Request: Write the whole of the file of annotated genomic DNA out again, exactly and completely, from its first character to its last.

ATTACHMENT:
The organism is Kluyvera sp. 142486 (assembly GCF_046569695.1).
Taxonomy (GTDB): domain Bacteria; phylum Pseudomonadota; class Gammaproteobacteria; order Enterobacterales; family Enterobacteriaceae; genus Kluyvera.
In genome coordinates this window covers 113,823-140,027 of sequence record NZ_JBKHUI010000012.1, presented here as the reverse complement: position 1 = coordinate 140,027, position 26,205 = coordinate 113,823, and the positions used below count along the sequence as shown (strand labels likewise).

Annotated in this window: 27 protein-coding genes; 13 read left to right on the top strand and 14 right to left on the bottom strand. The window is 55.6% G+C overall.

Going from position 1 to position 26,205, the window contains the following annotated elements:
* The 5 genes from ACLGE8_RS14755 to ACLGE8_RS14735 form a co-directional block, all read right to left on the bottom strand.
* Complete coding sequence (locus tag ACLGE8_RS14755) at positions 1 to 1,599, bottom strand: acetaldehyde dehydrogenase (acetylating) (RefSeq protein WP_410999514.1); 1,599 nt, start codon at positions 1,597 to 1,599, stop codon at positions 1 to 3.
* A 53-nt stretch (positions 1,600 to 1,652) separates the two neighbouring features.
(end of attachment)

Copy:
The organism is Kluyvera sp. 142486 (assembly GCF_046569695.1).
Taxonomy (GTDB): domain Bacteria; phylum Pseudomonadota; class Gammaproteobacteria; order Enterobacterales; family Enterobacteriaceae; genus Kluyvera.
In genome coordinates this window covers 113,823-140,027 of sequence record NZ_JBKHUI010000012.1, presented here as the reverse complement: position 1 = coordinate 140,027, position 26,205 = coordinate 113,823, and the positions used below count along the sequence as shown (strand labels likewise).

Annotated in this window: 27 protein-coding genes; 13 read left to right on the top strand and 14 right to left on the bottom strand. The window is 55.6% G+C overall.

Going from position 1 to position 26,205, the window contains the following annotated elements:
* The 5 genes from ACLGE8_RS14755 to ACLGE8_RS14735 form a co-directional block, all read right to left on the bottom strand.
* Complete coding sequence (locus tag ACLGE8_RS14755) at positions 1 to 1,599, bottom strand: acetaldehyde dehydrogenase (acetylating) (RefSeq protein WP_410999514.1); 1,599 nt, start codon at positions 1,597 to 1,599, stop codon at positions 1 to 3.
* A 53-nt stretch (positions 1,600 to 1,652) separates the two neighbouring features.